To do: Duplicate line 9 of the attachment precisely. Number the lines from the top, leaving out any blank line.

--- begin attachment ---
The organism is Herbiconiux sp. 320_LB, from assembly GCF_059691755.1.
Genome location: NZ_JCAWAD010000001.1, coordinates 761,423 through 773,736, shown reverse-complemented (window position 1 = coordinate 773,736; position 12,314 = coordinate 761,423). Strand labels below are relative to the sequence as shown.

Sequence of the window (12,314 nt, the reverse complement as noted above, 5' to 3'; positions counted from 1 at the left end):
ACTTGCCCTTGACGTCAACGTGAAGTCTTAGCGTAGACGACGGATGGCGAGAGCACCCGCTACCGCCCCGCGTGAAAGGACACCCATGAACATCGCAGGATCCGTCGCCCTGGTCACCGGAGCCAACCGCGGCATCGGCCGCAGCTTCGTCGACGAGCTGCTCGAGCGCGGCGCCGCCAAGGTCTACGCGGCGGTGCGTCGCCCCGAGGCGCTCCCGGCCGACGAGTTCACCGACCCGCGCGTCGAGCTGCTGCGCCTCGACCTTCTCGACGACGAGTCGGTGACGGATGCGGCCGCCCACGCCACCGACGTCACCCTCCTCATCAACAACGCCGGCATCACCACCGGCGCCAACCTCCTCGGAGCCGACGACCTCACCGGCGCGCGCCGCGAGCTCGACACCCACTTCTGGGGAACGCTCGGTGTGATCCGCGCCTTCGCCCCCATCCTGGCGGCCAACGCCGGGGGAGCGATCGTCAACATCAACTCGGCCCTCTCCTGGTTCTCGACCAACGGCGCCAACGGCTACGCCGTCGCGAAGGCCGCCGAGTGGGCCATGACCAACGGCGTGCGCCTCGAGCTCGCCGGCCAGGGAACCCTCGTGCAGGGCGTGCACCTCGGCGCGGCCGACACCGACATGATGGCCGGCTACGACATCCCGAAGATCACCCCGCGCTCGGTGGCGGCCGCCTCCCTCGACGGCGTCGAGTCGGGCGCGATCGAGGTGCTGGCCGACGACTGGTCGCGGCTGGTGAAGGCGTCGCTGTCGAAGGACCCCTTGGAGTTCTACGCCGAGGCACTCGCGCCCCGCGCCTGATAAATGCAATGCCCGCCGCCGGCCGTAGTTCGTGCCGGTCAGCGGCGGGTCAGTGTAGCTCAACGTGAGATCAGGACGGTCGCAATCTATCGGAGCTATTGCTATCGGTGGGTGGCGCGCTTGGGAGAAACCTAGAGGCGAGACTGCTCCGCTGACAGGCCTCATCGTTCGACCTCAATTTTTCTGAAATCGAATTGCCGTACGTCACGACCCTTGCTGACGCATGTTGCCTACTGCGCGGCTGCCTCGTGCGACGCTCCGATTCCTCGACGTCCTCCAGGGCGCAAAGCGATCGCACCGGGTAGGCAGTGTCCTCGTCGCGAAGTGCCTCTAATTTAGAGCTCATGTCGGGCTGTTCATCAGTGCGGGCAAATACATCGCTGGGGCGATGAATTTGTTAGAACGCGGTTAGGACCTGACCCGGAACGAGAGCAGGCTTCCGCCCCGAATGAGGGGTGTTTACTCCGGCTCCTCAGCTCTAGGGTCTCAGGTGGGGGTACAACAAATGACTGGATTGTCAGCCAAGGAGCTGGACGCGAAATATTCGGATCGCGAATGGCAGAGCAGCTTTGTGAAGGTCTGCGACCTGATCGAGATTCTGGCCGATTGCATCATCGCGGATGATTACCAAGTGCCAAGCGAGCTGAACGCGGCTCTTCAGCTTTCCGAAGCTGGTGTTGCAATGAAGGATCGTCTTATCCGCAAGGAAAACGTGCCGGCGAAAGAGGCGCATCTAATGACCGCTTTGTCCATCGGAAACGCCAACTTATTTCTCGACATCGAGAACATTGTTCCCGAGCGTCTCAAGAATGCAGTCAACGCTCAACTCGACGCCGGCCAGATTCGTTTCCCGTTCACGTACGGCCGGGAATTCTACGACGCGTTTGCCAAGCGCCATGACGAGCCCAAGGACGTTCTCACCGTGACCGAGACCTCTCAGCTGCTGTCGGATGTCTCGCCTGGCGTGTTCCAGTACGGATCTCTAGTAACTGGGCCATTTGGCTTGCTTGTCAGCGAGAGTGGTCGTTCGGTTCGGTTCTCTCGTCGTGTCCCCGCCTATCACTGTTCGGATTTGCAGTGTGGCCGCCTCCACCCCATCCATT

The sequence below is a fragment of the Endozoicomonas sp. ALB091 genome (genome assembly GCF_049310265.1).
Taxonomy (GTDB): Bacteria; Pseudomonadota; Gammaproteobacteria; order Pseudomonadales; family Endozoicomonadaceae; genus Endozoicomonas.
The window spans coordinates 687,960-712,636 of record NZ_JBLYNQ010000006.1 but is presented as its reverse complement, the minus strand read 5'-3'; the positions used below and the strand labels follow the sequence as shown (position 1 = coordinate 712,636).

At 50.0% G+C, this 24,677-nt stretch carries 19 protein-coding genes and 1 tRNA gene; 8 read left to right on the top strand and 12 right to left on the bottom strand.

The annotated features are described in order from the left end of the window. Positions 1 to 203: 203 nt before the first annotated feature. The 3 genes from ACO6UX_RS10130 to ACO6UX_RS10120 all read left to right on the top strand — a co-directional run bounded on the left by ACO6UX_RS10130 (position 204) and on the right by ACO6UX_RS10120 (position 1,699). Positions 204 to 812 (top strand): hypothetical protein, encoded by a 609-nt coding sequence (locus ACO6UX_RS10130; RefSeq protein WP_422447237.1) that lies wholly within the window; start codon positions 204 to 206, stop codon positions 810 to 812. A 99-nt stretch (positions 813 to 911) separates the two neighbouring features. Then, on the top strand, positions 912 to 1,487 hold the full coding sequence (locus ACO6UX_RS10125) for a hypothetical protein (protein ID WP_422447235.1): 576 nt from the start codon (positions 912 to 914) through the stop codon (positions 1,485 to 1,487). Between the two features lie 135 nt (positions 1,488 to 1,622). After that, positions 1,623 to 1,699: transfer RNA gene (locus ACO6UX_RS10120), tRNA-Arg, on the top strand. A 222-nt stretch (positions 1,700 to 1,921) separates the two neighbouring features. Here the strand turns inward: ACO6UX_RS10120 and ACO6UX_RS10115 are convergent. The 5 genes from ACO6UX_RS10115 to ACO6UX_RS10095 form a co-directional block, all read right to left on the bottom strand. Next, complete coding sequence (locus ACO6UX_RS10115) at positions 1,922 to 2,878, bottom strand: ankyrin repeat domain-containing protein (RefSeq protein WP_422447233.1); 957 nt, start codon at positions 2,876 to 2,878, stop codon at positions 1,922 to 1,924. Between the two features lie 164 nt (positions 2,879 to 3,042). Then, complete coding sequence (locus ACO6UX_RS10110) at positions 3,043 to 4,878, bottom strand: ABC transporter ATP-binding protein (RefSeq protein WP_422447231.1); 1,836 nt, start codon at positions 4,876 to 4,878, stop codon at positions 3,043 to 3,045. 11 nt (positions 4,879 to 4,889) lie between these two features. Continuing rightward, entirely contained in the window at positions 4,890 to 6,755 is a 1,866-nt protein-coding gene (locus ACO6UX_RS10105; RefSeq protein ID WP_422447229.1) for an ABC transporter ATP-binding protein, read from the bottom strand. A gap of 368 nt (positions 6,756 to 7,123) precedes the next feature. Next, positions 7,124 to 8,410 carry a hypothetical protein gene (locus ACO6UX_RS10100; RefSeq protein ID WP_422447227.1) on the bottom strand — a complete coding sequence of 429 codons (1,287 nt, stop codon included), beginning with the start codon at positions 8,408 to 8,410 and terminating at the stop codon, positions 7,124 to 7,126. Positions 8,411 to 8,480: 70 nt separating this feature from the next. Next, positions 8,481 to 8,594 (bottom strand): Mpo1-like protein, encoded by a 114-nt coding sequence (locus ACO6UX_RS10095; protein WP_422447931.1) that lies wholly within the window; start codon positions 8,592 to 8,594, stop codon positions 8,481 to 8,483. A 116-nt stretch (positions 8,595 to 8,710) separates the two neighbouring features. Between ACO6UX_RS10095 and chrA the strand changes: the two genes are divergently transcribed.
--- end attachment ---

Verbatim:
The annotated features are described in order from the left end of the window. Positions 1 to 203: 203 nt before the first annotated feature. The 3 genes from ACO6UX_RS10130 to ACO6UX_RS10120 all read left to right on the top strand — a co-directional run bounded on the left by ACO6UX_RS10130 (position 204) and on the right by ACO6UX_RS10120 (position 1,699). Positions 204 to 812 (top strand): hypothetical protein, encoded by a 609-nt coding sequence (locus ACO6UX_RS10130; RefSeq protein WP_422447237.1) that lies wholly within the window; start codon positions 204 to 206, stop codon positions 810 to 812. A 99-nt stretch (positions 813 to 911) separates the two neighbouring features. Then, on the top strand, positions 912 to 1,487 hold the full coding sequence (locus ACO6UX_RS10125) for a hypothetical protein (protein ID WP_422447235.1): 576 nt from the start codon (positions 912 to 914) through the stop codon (positions 1,485 to 1,487). Between the two features lie 135 nt (positions 1,488 to 1,622). After that, positions 1,623 to 1,699: transfer RNA gene (locus ACO6UX_RS10120), tRNA-Arg, on the top strand. A 222-nt stretch (positions 1,700 to 1,921) separates the two neighbouring features. Here the strand turns inward: ACO6UX_RS10120 and ACO6UX_RS10115 are convergent. The 5 genes from ACO6UX_RS10115 to ACO6UX_RS10095 form a co-directional block, all read right to left on the bottom strand. Next, complete coding sequence (locus ACO6UX_RS10115) at positions 1,922 to 2,878, bottom strand: ankyrin repeat domain-containing protein (RefSeq protein WP_422447233.1); 957 nt, start codon at positions 2,876 to 2,878, stop codon at positions 1,922 to 1,924. Between the two features lie 164 nt (positions 2,879 to 3,042). Then, complete coding sequence (locus ACO6UX_RS10110) at positions 3,043 to 4,878, bottom strand: ABC transporter ATP-binding protein (RefSeq protein WP_422447231.1); 1,836 nt, start codon at positions 4,876 to 4,878, stop codon at positions 3,043 to 3,045. 11 nt (positions 4,879 to 4,889) lie between these two features. Continuing rightward, entirely contained in the window at positions 4,890 to 6,755 is a 1,866-nt protein-coding gene (locus ACO6UX_RS10105; RefSeq protein ID WP_422447229.1) for an ABC transporter ATP-binding protein, read from the bottom strand. A gap of 368 nt (positions 6,756 to 7,123) precedes the next feature. Next, positions 7,124 to 8,410 carry a hypothetical protein gene (locus ACO6UX_RS10100; RefSeq protein ID WP_422447227.1) on the bottom strand — a complete coding sequence of 429 codons (1,287 nt, stop codon included), beginning with the start codon at positions 8,408 to 8,410 and terminating at the stop codon, positions 7,124 to 7,126. Positions 8,411 to 8,480: 70 nt separating this feature from the next. Next, positions 8,481 to 8,594 (bottom strand): Mpo1-like protein, encoded by a 114-nt coding sequence (locus ACO6UX_RS10095; protein WP_422447931.1) that lies wholly within the window; start codon positions 8,592 to 8,594, stop codon positions 8,481 to 8,483. A 116-nt stretch (positions 8,595 to 8,710) separates the two neighbouring features. Between ACO6UX_RS10095 and chrA the strand changes: the two genes are divergently transcribed.